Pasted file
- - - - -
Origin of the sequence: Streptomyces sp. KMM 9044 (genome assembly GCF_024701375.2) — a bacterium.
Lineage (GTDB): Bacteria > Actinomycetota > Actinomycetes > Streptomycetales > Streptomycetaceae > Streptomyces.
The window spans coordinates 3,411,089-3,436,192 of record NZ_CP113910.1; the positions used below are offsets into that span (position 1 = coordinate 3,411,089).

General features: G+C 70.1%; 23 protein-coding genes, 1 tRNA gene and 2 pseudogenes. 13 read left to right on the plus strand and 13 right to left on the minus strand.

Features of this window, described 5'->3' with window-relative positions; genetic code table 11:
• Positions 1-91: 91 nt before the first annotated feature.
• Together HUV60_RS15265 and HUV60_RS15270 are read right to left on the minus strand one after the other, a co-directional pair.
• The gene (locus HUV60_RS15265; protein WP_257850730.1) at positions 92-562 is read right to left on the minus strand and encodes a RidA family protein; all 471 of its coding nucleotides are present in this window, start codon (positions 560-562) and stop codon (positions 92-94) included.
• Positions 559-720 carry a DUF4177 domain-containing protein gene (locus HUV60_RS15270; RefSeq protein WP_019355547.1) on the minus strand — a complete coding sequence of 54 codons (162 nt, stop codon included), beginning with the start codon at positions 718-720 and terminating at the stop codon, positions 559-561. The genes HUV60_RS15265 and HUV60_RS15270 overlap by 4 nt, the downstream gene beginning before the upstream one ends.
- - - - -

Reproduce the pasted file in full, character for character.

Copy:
Origin of the sequence: Streptomyces sp. KMM 9044 (genome assembly GCF_024701375.2) — a bacterium.
Lineage (GTDB): Bacteria > Actinomycetota > Actinomycetes > Streptomycetales > Streptomycetaceae > Streptomyces.
The window spans coordinates 3,411,089-3,436,192 of record NZ_CP113910.1; the positions used below are offsets into that span (position 1 = coordinate 3,411,089).

General features: G+C 70.1%; 23 protein-coding genes, 1 tRNA gene and 2 pseudogenes. 13 read left to right on the plus strand and 13 right to left on the minus strand.

Features of this window, described 5'->3' with window-relative positions; genetic code table 11:
• Positions 1-91: 91 nt before the first annotated feature.
• Together HUV60_RS15265 and HUV60_RS15270 are read right to left on the minus strand one after the other, a co-directional pair.
• The gene (locus HUV60_RS15265; protein WP_257850730.1) at positions 92-562 is read right to left on the minus strand and encodes a RidA family protein; all 471 of its coding nucleotides are present in this window, start codon (positions 560-562) and stop codon (positions 92-94) included.
• Positions 559-720 carry a DUF4177 domain-containing protein gene (locus HUV60_RS15270; RefSeq protein WP_019355547.1) on the minus strand — a complete coding sequence of 54 codons (162 nt, stop codon included), beginning with the start codon at positions 718-720 and terminating at the stop codon, positions 559-561. The genes HUV60_RS15265 and HUV60_RS15270 overlap by 4 nt, the downstream gene beginning before the upstream one ends.